With Water Street construction finally underway, for the second time in recent years, local business owners are encouraging city residents and visitors of downtown to support them by making efforts to still shop local.
One of which was Apollo Pizza in Richmond, located on S. Second St., via a Facebook post that asked people to support the shops affected by the construction and to spread the message that the construction isn’t as bad as it seems.
“It's really not that hard to get there even though the construction makes it look that way. Coming from the east, you can still get in the regular parking lot. Coming from the west, you can park almost right across the street,” the post read. “Also, while this street project is going on, don't let it keep you from going down there to Subway, Pally's, First Gear and Wink's. It's going to take a minute to get this done, and we don't want to see our locally owned businesses suffer.”
In agreement was Ronda Taylor, owner of the Subway on Water Street for 30 years, who is now experiencing deja vu with the reconstruction.
“Once you get down here, it is not that bad,” she said. “Really, truly it’s not hard to get down here.”
The first time construction was done to help mitigate flooding on the appropriately named Water Street, Taylor says she understood the need for construction but financially, it impacted her business “hugely.”
“I understand it had to happen the first time, it was out of my control,” she said. “Having to go through this again, it is pretty bad.”
When she heard of the reconstruction, she again understood the need, but said she was more than just unhappy, she was devastated.
Between lack of parking and decreased accessibility, she told The Register, local businesses need the support of their customers.
“(Water Street business owners) are all people that care about Richmond and care about downtown and we need the local people to please understand that and support us,” she said.
And for Taylor, one person who is leading in support, is the city’s manager, Rob Minerich, who she says has been more than accommodating.
“The city manager has done everything in his power, he is more than great,” Taylor said.
Just Tuesday morning, in efforts to help the businesses on Water Street, Minerich told the commissioners and mayor about his proposed "Water Street Mitigation Plan" to help those affected.
Minerich noted the handful of businesses that touch Water Street that lost revenue and were hurt from the previous construction survived and that this time around, the administration is making an effort this time to get them through this project.
With the mitigation plan, Minerich discussed “ear marking” $50,000 from the city’s contingency fund, to set aside to help those businesses get through the next few months.
Business owners can apply for reimbursement by submitting an application to the city showing proof of a loss of profit because of the project, which the city will review.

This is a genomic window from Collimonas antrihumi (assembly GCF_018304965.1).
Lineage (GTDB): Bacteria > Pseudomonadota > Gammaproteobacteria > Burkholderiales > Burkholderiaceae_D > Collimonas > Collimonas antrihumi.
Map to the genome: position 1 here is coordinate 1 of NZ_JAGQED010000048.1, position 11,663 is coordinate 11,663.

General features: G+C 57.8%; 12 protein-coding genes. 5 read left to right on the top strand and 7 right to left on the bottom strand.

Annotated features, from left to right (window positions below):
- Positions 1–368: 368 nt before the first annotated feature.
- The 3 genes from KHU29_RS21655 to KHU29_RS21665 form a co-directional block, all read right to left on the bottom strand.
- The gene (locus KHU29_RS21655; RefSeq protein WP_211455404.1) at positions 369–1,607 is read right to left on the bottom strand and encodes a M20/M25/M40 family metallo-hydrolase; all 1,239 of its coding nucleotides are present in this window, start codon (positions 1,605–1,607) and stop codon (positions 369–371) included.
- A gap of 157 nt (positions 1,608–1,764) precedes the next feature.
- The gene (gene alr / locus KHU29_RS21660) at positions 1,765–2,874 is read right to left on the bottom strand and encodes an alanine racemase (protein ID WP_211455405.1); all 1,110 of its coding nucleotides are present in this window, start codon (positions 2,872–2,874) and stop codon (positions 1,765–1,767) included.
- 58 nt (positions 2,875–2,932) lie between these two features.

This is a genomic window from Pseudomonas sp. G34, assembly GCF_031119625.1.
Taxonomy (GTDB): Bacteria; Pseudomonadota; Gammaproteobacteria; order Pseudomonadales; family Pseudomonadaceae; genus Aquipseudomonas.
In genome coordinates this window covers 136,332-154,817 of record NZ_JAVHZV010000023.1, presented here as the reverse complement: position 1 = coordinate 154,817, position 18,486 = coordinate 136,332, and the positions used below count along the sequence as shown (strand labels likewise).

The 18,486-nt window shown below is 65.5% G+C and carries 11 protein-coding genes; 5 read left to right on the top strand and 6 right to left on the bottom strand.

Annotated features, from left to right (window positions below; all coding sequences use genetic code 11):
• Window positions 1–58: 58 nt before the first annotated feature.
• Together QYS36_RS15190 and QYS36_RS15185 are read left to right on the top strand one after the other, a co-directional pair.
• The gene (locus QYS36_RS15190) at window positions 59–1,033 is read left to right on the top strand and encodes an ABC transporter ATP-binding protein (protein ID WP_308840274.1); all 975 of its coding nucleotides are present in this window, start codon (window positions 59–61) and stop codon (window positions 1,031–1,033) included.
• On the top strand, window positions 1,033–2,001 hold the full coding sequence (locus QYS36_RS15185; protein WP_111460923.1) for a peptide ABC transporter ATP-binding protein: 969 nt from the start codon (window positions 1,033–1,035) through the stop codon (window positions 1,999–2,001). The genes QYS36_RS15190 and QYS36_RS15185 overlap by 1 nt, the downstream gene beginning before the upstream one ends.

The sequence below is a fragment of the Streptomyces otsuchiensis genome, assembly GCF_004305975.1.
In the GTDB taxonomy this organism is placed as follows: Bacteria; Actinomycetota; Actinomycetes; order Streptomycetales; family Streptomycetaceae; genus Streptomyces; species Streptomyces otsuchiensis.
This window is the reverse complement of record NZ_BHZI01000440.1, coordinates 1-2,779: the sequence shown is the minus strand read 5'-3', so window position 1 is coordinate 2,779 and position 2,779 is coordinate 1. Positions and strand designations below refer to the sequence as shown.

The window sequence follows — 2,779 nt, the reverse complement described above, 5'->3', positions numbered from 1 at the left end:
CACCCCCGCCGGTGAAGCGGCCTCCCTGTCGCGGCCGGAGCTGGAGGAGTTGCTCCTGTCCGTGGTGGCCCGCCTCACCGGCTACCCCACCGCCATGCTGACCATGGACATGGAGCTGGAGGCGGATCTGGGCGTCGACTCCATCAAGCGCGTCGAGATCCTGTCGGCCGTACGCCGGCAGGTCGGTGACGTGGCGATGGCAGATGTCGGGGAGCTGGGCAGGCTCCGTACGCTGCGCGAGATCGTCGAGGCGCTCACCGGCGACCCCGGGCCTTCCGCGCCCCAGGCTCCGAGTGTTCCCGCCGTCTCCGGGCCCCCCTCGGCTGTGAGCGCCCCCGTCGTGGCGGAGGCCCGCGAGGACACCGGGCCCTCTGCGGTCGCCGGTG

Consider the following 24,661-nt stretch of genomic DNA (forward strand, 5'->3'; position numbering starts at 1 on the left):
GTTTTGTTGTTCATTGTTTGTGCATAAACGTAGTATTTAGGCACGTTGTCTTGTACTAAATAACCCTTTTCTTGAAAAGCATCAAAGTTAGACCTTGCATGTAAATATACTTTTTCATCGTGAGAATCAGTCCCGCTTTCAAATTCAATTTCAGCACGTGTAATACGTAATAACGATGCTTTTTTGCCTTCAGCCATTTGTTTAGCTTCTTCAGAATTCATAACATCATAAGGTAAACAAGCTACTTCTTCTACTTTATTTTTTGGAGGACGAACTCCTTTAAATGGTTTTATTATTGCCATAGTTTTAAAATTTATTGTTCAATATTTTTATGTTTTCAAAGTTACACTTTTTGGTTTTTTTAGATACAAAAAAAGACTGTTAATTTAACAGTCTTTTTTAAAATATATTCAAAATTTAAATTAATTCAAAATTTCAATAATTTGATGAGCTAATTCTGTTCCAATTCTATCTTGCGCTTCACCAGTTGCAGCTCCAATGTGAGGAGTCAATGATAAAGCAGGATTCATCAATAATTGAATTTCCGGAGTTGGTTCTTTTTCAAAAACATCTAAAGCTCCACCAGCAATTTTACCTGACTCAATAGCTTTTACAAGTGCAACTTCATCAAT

“Let’s say for example one of the stores loses $20,000 over four months, they can apply for that and they would be reimbursed by the city to offset them and keep them afloat and hopefully stay in business through this,” Minerich said.
He said there were just three or four businesses that he thinks would be able to utilize this including Subway.
“I think this is fair, I think it helps our downtown businesses survive a project that was a mistake and done wrong in the first place,” Minerich said.
When Taylor heard of the proposed mitigation plan, she stated, “That would be fabulous. This administration is doing everything they can to make it up to us and I am so appreciative of how much they care, all the commissioners, the mayor and city manager.”
“I really think it would go a long way for the city to show that this gets paid to the businesses down on Water Street,” Minerich said. “They have had a tough go of it with this project, and even after the project was done the first time through, it affected businesses with people just not wanting to go down there.”
Minerich told the commission this plan was more to help cover expenses and a quick fix, as opposed to covering lost revenues, which would take longer waiting until after construction has passed.
“They could use it obviously for labor, for product, but they could use it say for mortgage payment and if they can come up with a loss of revenue number, it can be used for that as well,” Minerich said.
While Taylor says she has already experienced a “significant loss” in business in only two weeks of construction, she hopes that the Allen Co. will be able to finish the project by spring.
“This had to be done, no one wanted this, but this is just part of it,” she said sympathetically. “It is part of getting it right and fixing a problem.”
Until the project is finished, Pally's Liquor Store can be accessed via their entrance closest to S. Second Street, Subway can be accessed via the parking lot adjacent to their building, and Kentucky Shelf Life and First Gear can be accessed via First Street off of Main.
For more information about alternative routes, visit the city’s Facebook page at https://www.facebook.com/communityrichmondky/.
The city commission will vote on the mitigation plan at their next meeting on Tuesday.